Hermès’ Key Issue: Matching Demand

Luxury firm said it will slow the pace of store openings and focus on boosting production after a record-breaking year that saw net profits spike 41 percent.

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PARIS — Hermès International said it will slow the pace of store openings in 2012 and focus on boosting production after a record-breaking year that saw it struggling to keep up with demand for leather bags and silk squares.

This story first appeared in the March 23, 2012 issue of WWD.  Subscribe Today.

The French luxury firm’s shares closed up 2.3 percent at 249.80 euros, or $323.45 at current exchange, on Thursday after it reported that net profits rose by a better-than-expected 41 percent in 2011.

Hermès said it will ask its annual general meeting on May 29 to approve a dividend of 2 euros, or $2.58, a share, up from 1.50 euros, or $2.09, last year. It will also propose a one-off dividend of 5 euros, or $6.47, a share.

That should come as welcome news not only to Hermès family shareholders, who collectively hold some 72 percent of the firm’s capital, but also to luxury giant LVMH Moët Hennessy Louis Vuitton, which owns a 22 percent stake.

“We thought the time had come to make a gesture towards our shareholders,” Hermès chief executive officer Patrick Thomas told a meeting of analysts and journalists at the company’s Paris headquarters.

The maker of Birkin bags and silk scarves reported net income of 594.3 million euros, or $827.6 million, in 2011, including a gross capital gain of 29.5 million, or $41.1 million, from the sale of its 45 percent stake in the Jean Paul Gaultier label.

Operating profits totaled 885.2 million euros, or $1.2 billion, up 32.5 percent on the prior-year period. All dollar figures are calculated at average exchange for the period in question.

The current operating margin widened by 3.4 percentage points to 31.2 percent in 2011, its highest level since Hermès went public in 1993. “It’s not an operating margin, it’s an exceptional margin,” Thomas joked, saying that he expected the operating margin this year to come in somewhere between 2010 and 2011 levels.

Hermès previously reported that sales rose 18.3 percent in 2011 to 2.84 billion euros, or $3.95 billion, on the back of a better-than-expected performance during the crucial year-end holiday season, adding that it expects revenues to continue growing at a double-digit rate this year, depending on how well it can keep pace with demand.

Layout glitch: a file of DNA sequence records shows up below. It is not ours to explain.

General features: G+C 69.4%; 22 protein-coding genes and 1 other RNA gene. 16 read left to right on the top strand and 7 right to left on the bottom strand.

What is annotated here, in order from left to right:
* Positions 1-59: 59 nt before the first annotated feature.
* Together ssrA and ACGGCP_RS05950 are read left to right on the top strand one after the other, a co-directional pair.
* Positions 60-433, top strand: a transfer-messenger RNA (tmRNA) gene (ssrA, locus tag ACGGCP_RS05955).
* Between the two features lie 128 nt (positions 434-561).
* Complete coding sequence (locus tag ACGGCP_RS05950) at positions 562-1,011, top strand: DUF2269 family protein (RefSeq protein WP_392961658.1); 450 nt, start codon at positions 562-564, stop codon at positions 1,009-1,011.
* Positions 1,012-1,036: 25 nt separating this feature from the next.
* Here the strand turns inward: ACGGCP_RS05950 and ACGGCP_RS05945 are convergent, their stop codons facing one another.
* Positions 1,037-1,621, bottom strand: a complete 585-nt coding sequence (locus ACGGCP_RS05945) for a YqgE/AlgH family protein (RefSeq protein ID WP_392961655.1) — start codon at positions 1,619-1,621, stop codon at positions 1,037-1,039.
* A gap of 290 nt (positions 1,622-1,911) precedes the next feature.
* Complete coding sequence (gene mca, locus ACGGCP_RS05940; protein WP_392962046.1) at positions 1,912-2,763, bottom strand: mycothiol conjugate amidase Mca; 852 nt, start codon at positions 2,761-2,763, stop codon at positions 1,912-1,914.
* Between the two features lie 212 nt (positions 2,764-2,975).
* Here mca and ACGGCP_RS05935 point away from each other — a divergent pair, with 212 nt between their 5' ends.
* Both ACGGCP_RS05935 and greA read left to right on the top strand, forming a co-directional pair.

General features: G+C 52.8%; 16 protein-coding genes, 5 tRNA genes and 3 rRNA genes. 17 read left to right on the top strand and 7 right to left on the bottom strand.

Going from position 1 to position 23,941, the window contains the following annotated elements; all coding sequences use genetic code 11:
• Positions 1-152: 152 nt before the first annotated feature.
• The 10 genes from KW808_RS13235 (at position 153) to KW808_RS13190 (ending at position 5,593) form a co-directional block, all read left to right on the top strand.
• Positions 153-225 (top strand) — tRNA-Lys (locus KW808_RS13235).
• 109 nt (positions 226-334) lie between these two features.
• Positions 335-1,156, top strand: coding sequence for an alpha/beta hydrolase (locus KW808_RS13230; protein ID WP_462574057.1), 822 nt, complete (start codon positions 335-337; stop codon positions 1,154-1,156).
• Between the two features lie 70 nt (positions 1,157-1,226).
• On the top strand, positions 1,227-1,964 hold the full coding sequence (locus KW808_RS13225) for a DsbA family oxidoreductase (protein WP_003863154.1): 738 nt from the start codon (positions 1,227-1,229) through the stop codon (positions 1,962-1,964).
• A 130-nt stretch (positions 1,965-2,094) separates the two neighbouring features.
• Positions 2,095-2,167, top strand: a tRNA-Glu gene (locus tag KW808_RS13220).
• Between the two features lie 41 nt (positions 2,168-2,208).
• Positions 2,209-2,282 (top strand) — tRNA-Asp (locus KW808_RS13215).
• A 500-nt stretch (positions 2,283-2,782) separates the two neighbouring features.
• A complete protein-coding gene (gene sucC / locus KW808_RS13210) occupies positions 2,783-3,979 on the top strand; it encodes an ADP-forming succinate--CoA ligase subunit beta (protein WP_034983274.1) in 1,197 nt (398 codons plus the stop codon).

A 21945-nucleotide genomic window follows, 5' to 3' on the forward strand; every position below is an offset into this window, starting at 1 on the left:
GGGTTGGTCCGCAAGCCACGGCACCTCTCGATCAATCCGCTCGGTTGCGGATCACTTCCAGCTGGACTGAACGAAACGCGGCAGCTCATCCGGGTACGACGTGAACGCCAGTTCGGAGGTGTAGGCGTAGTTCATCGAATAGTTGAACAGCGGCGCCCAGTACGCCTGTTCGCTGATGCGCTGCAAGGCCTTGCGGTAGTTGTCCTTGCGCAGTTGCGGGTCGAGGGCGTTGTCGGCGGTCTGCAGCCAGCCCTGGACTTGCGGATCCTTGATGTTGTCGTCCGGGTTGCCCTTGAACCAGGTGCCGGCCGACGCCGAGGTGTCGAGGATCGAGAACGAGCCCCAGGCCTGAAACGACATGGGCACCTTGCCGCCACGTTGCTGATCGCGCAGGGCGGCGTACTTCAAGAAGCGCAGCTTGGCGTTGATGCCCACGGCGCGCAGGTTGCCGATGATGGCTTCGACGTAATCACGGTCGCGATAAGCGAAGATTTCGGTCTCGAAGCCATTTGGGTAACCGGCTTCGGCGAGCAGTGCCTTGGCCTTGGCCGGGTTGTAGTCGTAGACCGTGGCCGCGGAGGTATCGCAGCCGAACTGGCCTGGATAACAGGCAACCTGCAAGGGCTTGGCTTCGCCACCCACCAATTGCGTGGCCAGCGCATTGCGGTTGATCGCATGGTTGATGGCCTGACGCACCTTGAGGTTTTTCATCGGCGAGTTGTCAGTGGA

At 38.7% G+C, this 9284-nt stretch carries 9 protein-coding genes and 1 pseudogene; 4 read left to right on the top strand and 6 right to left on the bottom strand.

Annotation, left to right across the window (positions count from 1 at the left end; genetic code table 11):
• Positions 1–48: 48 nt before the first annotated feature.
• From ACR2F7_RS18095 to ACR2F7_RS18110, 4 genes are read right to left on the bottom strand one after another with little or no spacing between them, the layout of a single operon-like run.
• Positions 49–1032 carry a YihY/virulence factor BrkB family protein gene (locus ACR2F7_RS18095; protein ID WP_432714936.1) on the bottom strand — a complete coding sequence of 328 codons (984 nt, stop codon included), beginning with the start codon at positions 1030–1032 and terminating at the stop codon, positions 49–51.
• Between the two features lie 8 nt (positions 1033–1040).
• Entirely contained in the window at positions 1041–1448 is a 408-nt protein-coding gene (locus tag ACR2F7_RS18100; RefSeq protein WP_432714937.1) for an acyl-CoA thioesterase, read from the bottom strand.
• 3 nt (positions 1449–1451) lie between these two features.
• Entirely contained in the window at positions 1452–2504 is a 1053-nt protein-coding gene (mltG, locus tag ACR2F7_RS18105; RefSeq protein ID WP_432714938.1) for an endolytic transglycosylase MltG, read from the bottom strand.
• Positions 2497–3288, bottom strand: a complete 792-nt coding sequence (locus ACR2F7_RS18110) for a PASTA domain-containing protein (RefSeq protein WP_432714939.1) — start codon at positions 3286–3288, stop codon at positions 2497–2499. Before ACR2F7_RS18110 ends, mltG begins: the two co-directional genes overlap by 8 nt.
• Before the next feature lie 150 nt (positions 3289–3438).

“Globally, worldwide, I can’t say that we have felt any real dip anywhere. The trends remain positive,” Thomas said, commenting on the performance in the first few months of 2012.

The luxury house is opening two leather goods factories in France this year and plans to hire at least 600 additional people, more than half of them in its workshops, to cope with bottlenecks that have curbed sales of some items, such as leather goods.

Brandishing some of the company’s recent bestsellers, such as the Toolbox bag and a Graff silk square designed by street artist Kongo, Thomas said the priority this year would be to adapt the company’s output to higher-than-expected demand.

“Of course, we won’t tamper with the standards of quality and excellence of the house, but we will go as fast as we can with production capacity. This is particularly true for leather goods,” he said.

However, the executive noted, the firm is able to bring on stream only 20 artisans a month on average, meaning sales of leather goods should increase by only 10 percent in 2012.

Consequently, Hermès will open just three stores in 2012 and renovate 12. Last year, Hermès opened 13 units, renovated or enlarged eight stores and took over four concessions.

“We believe that we have a reservoir of organic growth with our existing activities, but this is also true of our stores, who complain of not having enough Hermès products to sell, so the first mission is to supply them,” Thomas said. “There is no point opening stores if you can’t supply them. It’s a bad investment.”

Hermès plans to increase prices by an average 3 percent in 2012, reflecting a rise in the cost of raw materials such as gold, silver, cashmere and silk. This compares with an average 1 percent rise in 2011, he said.

Asia, including Japan, remained the brand’s biggest market in 2011, with 45 percent of sales.

Among the major openings this year will be a Maison Hermès flagship in Shanghai, incorporating retail and cultural spaces, as well as a restaurant. Greater China accounted for 19 percent of sales in 2011, up from 17 percent the previous year, while continental China represented 7 percent, Thomas said.

In the first concrete indication of the performance of Hermès-backed Chinese luxury brand Shang Xia, he said its first store in Shanghai, opened in 2010, had a turnover of around 2 million euros, or $2.8 million, in 2011. As reported, Shang Xia is due to open additional stores in Paris and Beijing this year.

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